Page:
Ashwini was badly injured in the recent war that hit New York, and her new assignment seems something of a soft-ball compared to her usual fare. Thankfully, Janvier, the intriguing, sexy and very playful vampire who has often being her foil is there to make things more interesting and tempt her to move closer to him – despite the cruel future that she knows makes it impossible.
Of course, the wake of the war has made even a soft-ball investigation fraught – with the possibility of covert agents, the need for discretion to avert panic and the constant tension that threaten the city. Tension that Elena, trying to navigate the tides of Archangel politics, is all too aware of.
In some ways this book was very distracted – but that worked. After all, while this is a book that focuses on Ashwini and Janvier, there is still a lot going on in the world – the aftermath of the war, Elena and Raphael juggling the city and the other Archangels, ongoing covert warfare. I really like that these things haven’t just stopped because we’re focused on another story. This world is rich and involved and there’s a whole lot going on – and we simply cannot ignore the epic happening completely even if Ashwini and Janvier, unlike the other protagonists, are not on a high enough level to be directly involved. I love the fact that it manages to tell the story of the world, how this manages to continue to be Elena and Raphael’s stories – the core characters – even while the protagonist shifts. This is a wonderful switch from other long running series with shifting protagonists as it sometimes feels like every book completely ignores what has passed before. This isn’t just a story of Ashwini and Janvier – this is the story of New York, of the Archangel Raphael and and his consort Elena and a world wide brewing event.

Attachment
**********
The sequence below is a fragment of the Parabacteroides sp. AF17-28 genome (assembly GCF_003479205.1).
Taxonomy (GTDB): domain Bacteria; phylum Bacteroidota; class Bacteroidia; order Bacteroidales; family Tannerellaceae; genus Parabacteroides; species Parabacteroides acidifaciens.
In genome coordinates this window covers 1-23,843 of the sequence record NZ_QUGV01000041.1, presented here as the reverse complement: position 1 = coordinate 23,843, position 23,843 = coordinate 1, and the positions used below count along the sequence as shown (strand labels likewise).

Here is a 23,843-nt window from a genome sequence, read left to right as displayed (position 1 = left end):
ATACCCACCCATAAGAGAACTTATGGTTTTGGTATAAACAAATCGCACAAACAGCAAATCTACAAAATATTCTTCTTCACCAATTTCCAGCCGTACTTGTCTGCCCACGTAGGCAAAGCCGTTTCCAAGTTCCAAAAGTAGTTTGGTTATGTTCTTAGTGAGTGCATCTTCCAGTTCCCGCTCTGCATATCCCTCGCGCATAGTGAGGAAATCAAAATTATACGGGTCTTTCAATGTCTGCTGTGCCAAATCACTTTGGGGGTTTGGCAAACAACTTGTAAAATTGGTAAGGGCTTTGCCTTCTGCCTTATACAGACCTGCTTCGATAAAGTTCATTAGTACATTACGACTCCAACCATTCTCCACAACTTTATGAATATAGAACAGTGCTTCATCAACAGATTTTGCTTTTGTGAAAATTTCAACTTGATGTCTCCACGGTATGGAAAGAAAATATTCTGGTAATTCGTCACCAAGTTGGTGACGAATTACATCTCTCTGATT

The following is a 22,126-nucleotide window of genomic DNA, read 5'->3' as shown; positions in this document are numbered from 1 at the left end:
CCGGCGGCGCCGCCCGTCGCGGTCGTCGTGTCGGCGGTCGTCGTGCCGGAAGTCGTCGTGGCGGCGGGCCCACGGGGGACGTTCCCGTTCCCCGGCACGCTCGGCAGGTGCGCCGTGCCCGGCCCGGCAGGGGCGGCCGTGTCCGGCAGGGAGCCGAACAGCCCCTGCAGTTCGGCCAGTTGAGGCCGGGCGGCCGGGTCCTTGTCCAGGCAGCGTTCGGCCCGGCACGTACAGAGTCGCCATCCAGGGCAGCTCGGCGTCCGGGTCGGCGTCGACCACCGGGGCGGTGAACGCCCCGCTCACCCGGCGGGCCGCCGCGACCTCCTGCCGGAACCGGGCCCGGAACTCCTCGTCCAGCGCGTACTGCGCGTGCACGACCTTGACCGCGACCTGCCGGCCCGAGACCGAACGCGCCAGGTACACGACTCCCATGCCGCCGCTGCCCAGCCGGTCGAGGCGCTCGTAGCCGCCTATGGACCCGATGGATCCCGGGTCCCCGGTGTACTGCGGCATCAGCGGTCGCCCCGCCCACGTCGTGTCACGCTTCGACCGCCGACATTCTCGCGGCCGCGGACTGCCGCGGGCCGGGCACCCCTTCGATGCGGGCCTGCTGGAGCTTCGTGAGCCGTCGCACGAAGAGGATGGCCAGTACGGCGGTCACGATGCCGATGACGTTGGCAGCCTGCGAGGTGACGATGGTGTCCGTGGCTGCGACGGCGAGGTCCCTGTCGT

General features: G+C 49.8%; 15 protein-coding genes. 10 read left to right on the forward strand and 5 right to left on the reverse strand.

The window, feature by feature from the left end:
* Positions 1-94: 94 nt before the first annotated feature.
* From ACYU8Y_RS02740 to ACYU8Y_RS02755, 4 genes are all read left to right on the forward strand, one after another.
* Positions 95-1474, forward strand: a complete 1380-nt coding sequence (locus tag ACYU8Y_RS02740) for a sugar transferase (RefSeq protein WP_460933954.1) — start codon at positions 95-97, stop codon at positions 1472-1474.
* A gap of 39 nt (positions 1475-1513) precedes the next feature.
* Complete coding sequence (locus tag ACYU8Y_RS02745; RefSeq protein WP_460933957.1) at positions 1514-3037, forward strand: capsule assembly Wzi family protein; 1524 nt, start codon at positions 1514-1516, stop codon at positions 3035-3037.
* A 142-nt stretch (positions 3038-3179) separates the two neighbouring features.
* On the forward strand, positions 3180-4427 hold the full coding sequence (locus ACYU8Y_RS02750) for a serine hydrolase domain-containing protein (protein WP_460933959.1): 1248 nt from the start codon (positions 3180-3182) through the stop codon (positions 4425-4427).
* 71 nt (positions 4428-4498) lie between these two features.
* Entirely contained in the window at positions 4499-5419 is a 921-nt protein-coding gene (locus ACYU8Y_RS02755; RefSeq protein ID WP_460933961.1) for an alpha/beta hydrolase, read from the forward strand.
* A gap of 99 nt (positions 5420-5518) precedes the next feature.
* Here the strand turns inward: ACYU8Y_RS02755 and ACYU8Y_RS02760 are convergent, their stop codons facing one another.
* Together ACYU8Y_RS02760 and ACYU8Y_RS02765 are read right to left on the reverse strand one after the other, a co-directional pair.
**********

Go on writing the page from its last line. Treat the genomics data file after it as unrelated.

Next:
I like the juxtaposition of both the epic, worldwide war and the more local issue – because just as the world-wide brewing war can’t be ignored for the sake of Ashwini and Janvier’s story, nor can local issues of ruling Raphael’s territory be ignored because of political machinations. Murders need investigating, people need to be saved, vampires have to be kept in line. On top of that there’s the inherent link between the meta story and this book’s plot – and not just covert agents trying to destabilise the territory – but even things like the war dividing the vampires who fought and those who continue to indulge themselves, or the fear of panic among the uneasy population and even the vampire’s growing aggression having recently been in combat.
Then there’s Elena’s continued growth as Consort – not just her personal skills but the way she’s learning the necessary etiquette and hosting, finding her own level with the other Archangels as well as Raphael’s household and even changing the way things are done in the territory with her new insights.
There’s also some really cute moments like all the vampires now buying blood from the business Elena’s invested in because they want her first venture to succeed and Janvier’s kind of cutely embarrassed about it. There’s some other nice world building developments – like the idea that we only see the worst of vampires because those less given to destructive proclivities simply don’t come to the attention of the Hunters and some more development of other Archangels (especially Titus). Lots of little bits that just complete this world in richer colour.
Put all this together and it should be impossible to balance – but it isn’t, it works and it all works as a whole rather than lots of disparate elements thrown together. The pacing is excellent, the way the elements come together is excellent and it’s just an altogether excellent continuation of the whole story – not just Ashwini and Janvier
Their story is well done, their mutual investigations benefit from both of them being there and there’s plenty of fun, action and competence from both. They’re both excellent at their job, both know it and both work really well together and their banter can be great at times. As the romance heated up I think there was a problem with them losing that edge of fun – Ashwini’s issues (which I’ll get to and wasn’t a fan off) completely deflated what made their interactions so great – their genuine sense of fun and amusement. Not just passion, but actual fun, actual enjoyment and it was a real shame that these random, eccentric and fun loving personalities couldn’t build a relationship on that without great big buckets of angst being dumped on everything.